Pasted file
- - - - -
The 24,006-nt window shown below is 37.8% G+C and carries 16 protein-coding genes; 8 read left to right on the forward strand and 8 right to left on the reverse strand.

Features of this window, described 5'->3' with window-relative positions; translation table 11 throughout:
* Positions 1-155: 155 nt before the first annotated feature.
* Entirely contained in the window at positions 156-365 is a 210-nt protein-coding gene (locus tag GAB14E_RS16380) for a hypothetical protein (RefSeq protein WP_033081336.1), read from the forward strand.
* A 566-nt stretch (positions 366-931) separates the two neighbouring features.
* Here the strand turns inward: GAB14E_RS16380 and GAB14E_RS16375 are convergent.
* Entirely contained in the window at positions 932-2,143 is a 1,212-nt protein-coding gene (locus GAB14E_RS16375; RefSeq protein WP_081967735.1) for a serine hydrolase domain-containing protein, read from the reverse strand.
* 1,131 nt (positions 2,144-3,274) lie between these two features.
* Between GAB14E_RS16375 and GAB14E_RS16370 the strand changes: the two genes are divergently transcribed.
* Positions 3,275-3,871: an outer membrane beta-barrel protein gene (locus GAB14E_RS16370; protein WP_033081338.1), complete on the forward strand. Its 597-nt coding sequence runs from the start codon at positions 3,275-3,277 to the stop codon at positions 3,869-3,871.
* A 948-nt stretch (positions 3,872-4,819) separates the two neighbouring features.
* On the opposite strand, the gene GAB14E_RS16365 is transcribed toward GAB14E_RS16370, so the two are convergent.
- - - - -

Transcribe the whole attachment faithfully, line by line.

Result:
The 24,006-nt window shown below is 37.8% G+C and carries 16 protein-coding genes; 8 read left to right on the forward strand and 8 right to left on the reverse strand.

Features of this window, described 5'->3' with window-relative positions; translation table 11 throughout:
* Positions 1-155: 155 nt before the first annotated feature.
* Entirely contained in the window at positions 156-365 is a 210-nt protein-coding gene (locus tag GAB14E_RS16380) for a hypothetical protein (RefSeq protein WP_033081336.1), read from the forward strand.
* A 566-nt stretch (positions 366-931) separates the two neighbouring features.
* Here the strand turns inward: GAB14E_RS16380 and GAB14E_RS16375 are convergent.
* Entirely contained in the window at positions 932-2,143 is a 1,212-nt protein-coding gene (locus GAB14E_RS16375; RefSeq protein WP_081967735.1) for a serine hydrolase domain-containing protein, read from the reverse strand.
* 1,131 nt (positions 2,144-3,274) lie between these two features.
* Between GAB14E_RS16375 and GAB14E_RS16370 the strand changes: the two genes are divergently transcribed.
* Positions 3,275-3,871: an outer membrane beta-barrel protein gene (locus GAB14E_RS16370; protein WP_033081338.1), complete on the forward strand. Its 597-nt coding sequence runs from the start codon at positions 3,275-3,277 to the stop codon at positions 3,869-3,871.
* A 948-nt stretch (positions 3,872-4,819) separates the two neighbouring features.
* On the opposite strand, the gene GAB14E_RS16365 is transcribed toward GAB14E_RS16370, so the two are convergent.